The Rush-Baggot Agreement proved that both countries could negotiate in good faith without resorting to violence to resolve issues. After the ratification of the Agreement, both parties began to explore options to close the loop on a few outstanding issues arising from the Treaty of Ghent. Richard Rush joined Albert Galitan travelled to England to open up negotiations with Henry Golburn and Fredrick Robinson to that end. Galitan had previously worked on the Treaty of Ghent and was serving as the American Ambassador to France. Minor matters were quickly wrapped up over ratification timelines and fishing rights off British North American Provinces of Newfoundland and Labrador. But there were more significant items to discuss that proved contentiously. The first being a formal borderline. The frontier had proved difficult since the end of the American Revolution. Between the United States and the Canadas, the rivers and Great Lakes generally acted as the borderline. But once you started going further west past the Mississippi River things got a little more liquid. The idea to use the 49th Parallel came as a compromise, both the Americans and the British would be forced to turn over territory to the other. The British would lose parts of the Red River Colony and Rupert’s Land, while the Americans would shave off parts of the Dakota Territory. The problems began around the Columbia River valley on the west coast. The British maintained control over Vancouver Island, both the British and the Americans claimed the Pacific Northwest, and neither side desired to bisect the resource-rich territory. Both parties agreed to joint administration of the region with the issue revisited in ten years, with the Americans continue to call the area Oregon while the British called it Columbia. The second issue to come up would be the return of property. By this point all the captured territory had been returned to the Americans, the final piece of land being Moose Island on the New Brunswick Border. The property the Americans were referring to was humans, specifically blacks who had fled to Upper Canada or British held territories and received their freedom for service during the War. Slavery at this point remained legal in both the British Empire and the United States, however, in Upper Canada the Act to Reduce Slavery had been in effect since 1796, and despite the colour of their skin, in the eyes of the Empire, these were free men, not property. The issue remained a sticking point, but rather than deal with the issue; they kicked it down the road for an unbiased third party to mediate further discussions. The four men signed the treaty in October 1818.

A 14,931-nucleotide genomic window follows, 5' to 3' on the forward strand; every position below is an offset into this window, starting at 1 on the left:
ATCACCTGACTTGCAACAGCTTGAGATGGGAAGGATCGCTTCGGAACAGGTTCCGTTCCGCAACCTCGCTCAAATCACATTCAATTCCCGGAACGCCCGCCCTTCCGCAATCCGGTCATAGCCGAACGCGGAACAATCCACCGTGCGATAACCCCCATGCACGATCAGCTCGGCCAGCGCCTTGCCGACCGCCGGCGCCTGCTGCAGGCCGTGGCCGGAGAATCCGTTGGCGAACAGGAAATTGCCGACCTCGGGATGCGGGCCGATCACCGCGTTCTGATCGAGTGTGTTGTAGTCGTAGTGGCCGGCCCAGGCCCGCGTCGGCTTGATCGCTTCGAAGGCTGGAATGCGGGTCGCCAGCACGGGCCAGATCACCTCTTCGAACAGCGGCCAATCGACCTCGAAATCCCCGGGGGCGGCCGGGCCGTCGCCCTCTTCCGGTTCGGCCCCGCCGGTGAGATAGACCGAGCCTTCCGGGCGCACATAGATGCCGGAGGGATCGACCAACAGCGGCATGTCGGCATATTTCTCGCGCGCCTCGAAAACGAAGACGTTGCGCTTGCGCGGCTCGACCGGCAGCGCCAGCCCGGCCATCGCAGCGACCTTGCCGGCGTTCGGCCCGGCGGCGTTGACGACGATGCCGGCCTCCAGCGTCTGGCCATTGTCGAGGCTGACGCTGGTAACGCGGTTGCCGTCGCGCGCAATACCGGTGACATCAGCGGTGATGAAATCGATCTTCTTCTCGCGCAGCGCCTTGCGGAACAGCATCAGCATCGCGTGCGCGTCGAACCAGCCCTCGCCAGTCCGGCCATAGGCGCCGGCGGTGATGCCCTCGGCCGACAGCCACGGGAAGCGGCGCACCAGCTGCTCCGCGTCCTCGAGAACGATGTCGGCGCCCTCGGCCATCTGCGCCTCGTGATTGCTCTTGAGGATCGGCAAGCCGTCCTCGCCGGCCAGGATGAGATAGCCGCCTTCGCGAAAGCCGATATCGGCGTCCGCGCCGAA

Both the Rush-Baggot Agreement and the London Treaty of 1818 were steps forward towards the relationship between Canada, Great Britain, and the United States have today. Slavery ended in the Empire in 1833, and those men who earned their freedom by serving in the British military or through their efforts to escape would never return to the United States as slaves. The border on the east coast between New Brunswick and Maine saw resolution in 1842 after the Aroostook War, and between Oregon and British Columbia in 1846 after nearly sending both Great Britain and the United States to war. These two treaties did not disarm the borders but rather reduced the amount of military force defending them. It would not be until 1871 when Britain and the United States signed the Washington Treaty that the borders completely demilitarised. The Dominion of Canada would be a signatory on the treaty. Throughout the years the Rush-Baggot Agreement continues to be honoured, although both sides can operate warships on the Great Lakes, they are for training purposes only, and both sides notified of the presences of these ships. Additionally, weapons can be installed on ships, but not operated while on the lakes. After the September 11th attacks in 2001, the US Coast Guard requested permission to arm their ships with .50 Calibre Machine Guns, a request the Canadian Government granted as it did not, in a modern context, break the agreement. And while Canadian Coast Guard ships operating on the lakes are unarmed, they reserve the right to arm their ships should the need arise. No memorial to the London Treaty of 1818 exists in Canada, rather the numerous land crossings across Canada are a testament to both the Rush-Baggot, London Treaty, and Washington Treaty today. Both Canadians and Americans can travel between the two nations with relative freedom. The Stone Frigate still operates today as part of the Royal Military College in Kingston, Ontario, a historical plaque to the Rush-Baggot Agreement is present on the campus. A larger memorial to the agreement complete with the full text is found at Old Fort Niagara in the 1920s. Another memorial sits near the Columbia Residents in Washington DC. You can read the full texts of both the Rush-Baggot Agreement and the London Convention of 1818 online.